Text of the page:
Each year, the Annual Conference of the Early Childhood Social Impact Performance Advisors hosts one of the nation’s most dynamic conversations about the feasibility, research, and policy implications of Pay for Success programs. The conference is organized by the Institute for Child Success, Ready Nation, and Sorenson Impact Center at the University of Utah, with whom I partner as a Senior Research Fellow.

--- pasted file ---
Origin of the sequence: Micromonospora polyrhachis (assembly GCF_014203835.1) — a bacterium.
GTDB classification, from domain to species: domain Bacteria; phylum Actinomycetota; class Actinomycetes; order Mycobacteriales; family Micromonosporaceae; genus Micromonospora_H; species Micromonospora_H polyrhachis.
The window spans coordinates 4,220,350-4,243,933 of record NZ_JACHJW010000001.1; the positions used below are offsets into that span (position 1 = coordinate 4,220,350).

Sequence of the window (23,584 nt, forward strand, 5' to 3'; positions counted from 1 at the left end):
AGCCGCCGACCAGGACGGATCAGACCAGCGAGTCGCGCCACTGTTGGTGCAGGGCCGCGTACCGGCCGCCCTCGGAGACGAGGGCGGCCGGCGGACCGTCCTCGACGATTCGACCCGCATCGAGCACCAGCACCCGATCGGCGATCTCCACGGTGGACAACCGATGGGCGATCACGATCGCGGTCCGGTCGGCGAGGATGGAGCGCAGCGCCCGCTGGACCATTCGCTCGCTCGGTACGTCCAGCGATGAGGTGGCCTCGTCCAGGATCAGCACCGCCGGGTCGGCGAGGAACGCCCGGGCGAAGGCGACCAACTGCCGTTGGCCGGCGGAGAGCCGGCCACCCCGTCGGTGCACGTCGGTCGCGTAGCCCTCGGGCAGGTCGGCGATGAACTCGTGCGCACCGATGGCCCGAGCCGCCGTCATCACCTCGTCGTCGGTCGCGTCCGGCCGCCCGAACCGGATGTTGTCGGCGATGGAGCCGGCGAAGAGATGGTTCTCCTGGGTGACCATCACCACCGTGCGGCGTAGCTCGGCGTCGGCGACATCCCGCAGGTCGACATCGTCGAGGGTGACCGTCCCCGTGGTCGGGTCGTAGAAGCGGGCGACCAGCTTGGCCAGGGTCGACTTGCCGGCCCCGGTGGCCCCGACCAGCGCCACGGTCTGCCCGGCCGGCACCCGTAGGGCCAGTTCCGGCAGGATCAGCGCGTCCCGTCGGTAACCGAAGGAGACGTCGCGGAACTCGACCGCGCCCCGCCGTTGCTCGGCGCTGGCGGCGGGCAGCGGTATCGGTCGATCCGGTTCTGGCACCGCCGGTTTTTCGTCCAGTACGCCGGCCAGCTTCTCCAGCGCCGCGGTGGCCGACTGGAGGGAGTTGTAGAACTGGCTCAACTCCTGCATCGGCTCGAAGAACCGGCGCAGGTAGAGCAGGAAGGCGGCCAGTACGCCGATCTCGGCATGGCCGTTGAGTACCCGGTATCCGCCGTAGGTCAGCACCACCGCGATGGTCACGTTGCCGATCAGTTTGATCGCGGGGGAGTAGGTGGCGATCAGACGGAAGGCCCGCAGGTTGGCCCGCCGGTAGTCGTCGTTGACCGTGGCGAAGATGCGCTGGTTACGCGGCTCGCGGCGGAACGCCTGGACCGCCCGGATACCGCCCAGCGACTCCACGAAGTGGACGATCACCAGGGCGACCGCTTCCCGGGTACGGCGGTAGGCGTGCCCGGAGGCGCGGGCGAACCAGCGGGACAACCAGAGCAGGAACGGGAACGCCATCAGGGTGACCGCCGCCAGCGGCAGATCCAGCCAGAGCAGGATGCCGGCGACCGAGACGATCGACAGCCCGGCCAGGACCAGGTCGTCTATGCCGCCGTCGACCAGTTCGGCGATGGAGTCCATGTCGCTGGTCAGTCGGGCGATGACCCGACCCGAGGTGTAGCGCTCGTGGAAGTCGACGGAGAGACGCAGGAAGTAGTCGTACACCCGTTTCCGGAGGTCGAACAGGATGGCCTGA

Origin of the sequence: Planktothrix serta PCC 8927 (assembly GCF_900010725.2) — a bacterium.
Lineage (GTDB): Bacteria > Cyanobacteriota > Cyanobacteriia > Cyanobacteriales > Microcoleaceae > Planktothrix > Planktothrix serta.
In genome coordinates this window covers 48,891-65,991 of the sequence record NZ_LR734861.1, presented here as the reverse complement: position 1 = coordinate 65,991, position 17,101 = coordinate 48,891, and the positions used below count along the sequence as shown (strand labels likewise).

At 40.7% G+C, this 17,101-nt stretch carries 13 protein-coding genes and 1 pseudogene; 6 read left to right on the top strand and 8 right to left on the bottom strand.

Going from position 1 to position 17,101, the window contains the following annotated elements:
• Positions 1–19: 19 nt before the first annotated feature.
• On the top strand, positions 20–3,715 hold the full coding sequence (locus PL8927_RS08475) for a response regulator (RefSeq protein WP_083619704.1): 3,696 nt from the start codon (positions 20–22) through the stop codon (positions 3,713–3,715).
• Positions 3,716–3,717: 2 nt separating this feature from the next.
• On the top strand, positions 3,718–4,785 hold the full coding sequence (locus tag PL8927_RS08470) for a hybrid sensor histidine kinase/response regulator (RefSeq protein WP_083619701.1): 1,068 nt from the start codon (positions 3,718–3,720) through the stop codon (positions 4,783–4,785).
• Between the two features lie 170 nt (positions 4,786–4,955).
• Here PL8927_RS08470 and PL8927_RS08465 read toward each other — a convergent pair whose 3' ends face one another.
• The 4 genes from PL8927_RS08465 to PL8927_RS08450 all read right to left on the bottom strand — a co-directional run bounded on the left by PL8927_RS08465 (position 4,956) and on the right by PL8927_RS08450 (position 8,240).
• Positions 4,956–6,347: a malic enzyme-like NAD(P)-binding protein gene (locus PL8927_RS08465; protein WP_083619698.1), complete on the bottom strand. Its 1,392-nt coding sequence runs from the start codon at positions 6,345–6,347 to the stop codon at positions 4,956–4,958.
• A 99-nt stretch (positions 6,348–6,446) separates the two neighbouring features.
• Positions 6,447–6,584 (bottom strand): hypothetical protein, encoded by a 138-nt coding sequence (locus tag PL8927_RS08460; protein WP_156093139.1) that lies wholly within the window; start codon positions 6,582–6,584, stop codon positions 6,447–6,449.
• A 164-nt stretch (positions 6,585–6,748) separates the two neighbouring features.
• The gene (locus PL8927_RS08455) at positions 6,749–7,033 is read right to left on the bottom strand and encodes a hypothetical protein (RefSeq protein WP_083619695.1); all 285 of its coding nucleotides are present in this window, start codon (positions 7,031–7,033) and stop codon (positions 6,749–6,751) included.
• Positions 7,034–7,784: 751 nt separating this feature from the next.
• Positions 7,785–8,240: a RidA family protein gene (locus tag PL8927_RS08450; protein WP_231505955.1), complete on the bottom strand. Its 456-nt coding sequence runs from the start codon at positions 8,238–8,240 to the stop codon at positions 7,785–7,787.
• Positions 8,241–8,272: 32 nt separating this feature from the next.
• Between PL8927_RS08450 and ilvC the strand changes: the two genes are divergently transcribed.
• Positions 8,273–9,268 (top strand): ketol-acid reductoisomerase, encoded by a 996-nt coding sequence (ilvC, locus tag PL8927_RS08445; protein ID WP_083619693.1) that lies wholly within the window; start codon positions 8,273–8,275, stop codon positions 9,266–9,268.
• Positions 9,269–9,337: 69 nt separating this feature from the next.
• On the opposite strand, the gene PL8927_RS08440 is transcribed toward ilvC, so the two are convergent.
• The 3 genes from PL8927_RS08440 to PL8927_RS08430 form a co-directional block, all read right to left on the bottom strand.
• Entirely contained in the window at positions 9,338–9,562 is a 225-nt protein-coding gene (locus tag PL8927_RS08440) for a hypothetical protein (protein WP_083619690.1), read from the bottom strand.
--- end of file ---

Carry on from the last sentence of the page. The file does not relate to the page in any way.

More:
At this year’s conference, hundreds of folks representing funders, advocates, service providers, researchers, and policymakers converged in Denver to talk shop. I participated in a panel discussion on data issues with PFS programs along with Gary Glickman at Accenture Consulting; Adam Jageleweski, Managing Director at the Centre for Impact Investing in Toronto; and Chris Kelleher of Oregon Health and Science University’s Center for Evidence-based Policy. Our panel’s session, titled “Developing Robust Data and Systems to Support Outcomes,” explored the best ways to determine what data are needed for PFS systems, tradeoffs in using existing datasets versus building new ones, and planning for ongoing data collection to support evaluation. We also engaged in a lively discussion about the various tradeoffs in addressing the needs of children, service providers, and funders in a PFS context.